Bright Futures Implementation Goals
The primary goal of Bright Futures implementation is to support primary care practices (medical homes) in providing well-child and adolescent care according to Bright Futures: Guidelines for Health Supervision of Infants, Children, and Adolescents. Settings for Bright Futures implementation include private practices, hospital-based or hospital-affiliated clinics, resident continuity clinics, school-based health centers, public health clinics, community health centers, Indian Health Service clinics, and other primary care facilities.
A complementary goal is to provide home visitors, public health nurses, early child care and education professionals (including Head Start), school nurses, and nutritionists with an understanding of Bright Futures materials so that they can align their health promotion efforts with the recommendations in the Bright Futures Guidelines. This objective will ensure that patients receive information and support that is consistent from family and youth perspectives.
Academic health institutions, health professional organizations, state agencies, and health insurance companies are equally committed to helping health care practitioners and other professionals who work with children, youth, and families achieve the above goals. These combined efforts support parents in their role as health promotion experts for their family and allow them to partner effectively with all of their health professionals.
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Background: The Origins and History of Bright Futures
Nearly 25 years ago, a multidisciplinary group of pediatric health care experts and family representatives were asked to imagine our country's health picture if every child in America could look forward to a bright future—regardless of race, religion, background, income, politics, or any other factor. This group, convened by the Maternal and Child Health Bureau (MCHB), Health Resources and Services Administration (HRSA), and the Medicaid Bureau (part of the Health Care Financing Administration, now the Centers for Medicare & Medicaid Services [CMS]), expressed its vision in the Bright Futures Children's Health Charter, which set the stage for the 1st Edition of the Bright Futures: Guidelines for Health Supervision of Infants, Children, and Adolescents in 1994.
The 2nd Edition of the Guidelines was released in 2000 and updated in 2002, under the auspices of the National Center for Education in Maternal and Child Health at Georgetown University. By this time, its use in the field was growing. The Guidelines were being embraced by physicians, pediatric residents, nurse practitioners, and others who care for children, including families. State agencies, in particular Medicaid agencies responsible for administering the Early and Periodic Screening, Diagnosis, and Treatment (EPSDT) programs, were integrating the recommendations into covered services for infants and young children.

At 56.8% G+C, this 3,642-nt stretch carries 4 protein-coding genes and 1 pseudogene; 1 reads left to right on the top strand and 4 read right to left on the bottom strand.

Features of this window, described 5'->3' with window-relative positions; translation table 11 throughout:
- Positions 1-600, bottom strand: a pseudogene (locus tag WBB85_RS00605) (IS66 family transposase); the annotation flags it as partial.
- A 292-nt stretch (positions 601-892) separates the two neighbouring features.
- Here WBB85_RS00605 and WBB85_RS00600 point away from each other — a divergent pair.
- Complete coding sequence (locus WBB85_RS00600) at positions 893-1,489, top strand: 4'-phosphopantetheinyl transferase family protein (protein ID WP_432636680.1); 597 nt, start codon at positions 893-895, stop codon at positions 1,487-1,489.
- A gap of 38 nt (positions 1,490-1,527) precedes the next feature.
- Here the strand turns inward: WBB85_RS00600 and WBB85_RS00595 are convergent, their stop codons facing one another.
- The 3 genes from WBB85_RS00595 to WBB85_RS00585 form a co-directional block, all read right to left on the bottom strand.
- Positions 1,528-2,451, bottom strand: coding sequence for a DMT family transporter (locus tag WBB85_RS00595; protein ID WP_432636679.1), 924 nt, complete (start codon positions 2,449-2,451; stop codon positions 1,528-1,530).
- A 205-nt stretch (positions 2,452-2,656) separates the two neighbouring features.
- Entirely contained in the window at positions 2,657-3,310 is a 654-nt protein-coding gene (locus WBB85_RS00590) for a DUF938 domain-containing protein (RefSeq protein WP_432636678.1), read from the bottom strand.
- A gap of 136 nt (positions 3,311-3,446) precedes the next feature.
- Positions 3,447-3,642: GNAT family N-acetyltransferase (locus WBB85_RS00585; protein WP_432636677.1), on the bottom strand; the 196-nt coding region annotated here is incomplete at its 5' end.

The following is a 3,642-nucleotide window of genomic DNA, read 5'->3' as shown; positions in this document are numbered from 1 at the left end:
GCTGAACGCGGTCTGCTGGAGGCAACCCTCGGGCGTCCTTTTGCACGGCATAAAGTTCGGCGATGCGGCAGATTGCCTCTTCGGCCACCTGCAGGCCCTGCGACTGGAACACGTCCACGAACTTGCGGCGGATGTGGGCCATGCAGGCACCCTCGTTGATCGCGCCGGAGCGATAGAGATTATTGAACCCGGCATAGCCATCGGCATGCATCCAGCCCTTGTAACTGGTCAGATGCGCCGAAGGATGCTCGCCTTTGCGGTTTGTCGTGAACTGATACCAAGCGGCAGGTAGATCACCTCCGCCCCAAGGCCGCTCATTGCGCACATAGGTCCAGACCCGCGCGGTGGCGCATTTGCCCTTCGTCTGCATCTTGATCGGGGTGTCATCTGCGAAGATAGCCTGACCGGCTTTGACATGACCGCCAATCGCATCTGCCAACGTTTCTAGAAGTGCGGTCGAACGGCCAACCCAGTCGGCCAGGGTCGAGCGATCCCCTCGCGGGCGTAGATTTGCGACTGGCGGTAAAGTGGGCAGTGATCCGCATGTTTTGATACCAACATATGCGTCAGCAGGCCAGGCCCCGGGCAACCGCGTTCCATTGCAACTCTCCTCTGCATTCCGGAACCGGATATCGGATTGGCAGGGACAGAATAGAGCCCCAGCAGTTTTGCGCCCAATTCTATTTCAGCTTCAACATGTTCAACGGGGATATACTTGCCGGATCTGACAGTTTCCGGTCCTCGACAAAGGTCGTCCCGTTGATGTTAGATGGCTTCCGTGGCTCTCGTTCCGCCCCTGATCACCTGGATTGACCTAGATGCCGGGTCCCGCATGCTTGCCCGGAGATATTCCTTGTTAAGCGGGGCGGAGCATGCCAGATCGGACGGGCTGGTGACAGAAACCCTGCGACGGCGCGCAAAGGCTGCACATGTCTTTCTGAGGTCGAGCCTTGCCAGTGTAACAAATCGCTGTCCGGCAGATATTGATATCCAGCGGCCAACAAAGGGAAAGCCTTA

In 2002, the American Academy of Pediatrics (AAP) established the Bright Futures National Center (BFNC) to spearhead implementation efforts and update the Guidelines for a third time. Since the release of the 3rd Edition of the Bright Futures Guidelines in 2008, implementation in clinical practice, public health, and many other settings in the community, such as school health centers, child care settings, and home visiting programs, has steadily increased. Family Voices, a national grassroots network, has been an important partner over the years, translating the health supervision Guidelines into family-friendly materials to encourage the integral partnership between families and their health care providers as promoted by Bright Futures.
The BFNC at the AAP continues to provide the leadership to put the Guidelines and related tools and resources into practice across the country. It provides technical assistance to states and communities to facilitate implementation, offers additional tools and resources to encourage use in different settings and by different disciplines, and promotes the use of Bright Futures Preventive Services Measures in clinical practice and in quality improvement efforts. The BFNC updated the Guidelines in 2017 with the contributions of leading experts in many fields under the guidance of the Bright Futures editors and the Bright Futures Steering Committee members.
In cooperation with the Academic Pediatric Association (APA), the BFNC at the AAP previously supported the Bright Futures Young Investigator Award (YIA) Program, funded by HRSA's MCHB. This program funded projects aimed at enhancing the effectiveness and evidence base for health supervision in primary care. To learn more about previous recipients, visit the Young Investigators Preventive Services Research page.
Bright Futures Advisors
American Academy of Pediatrics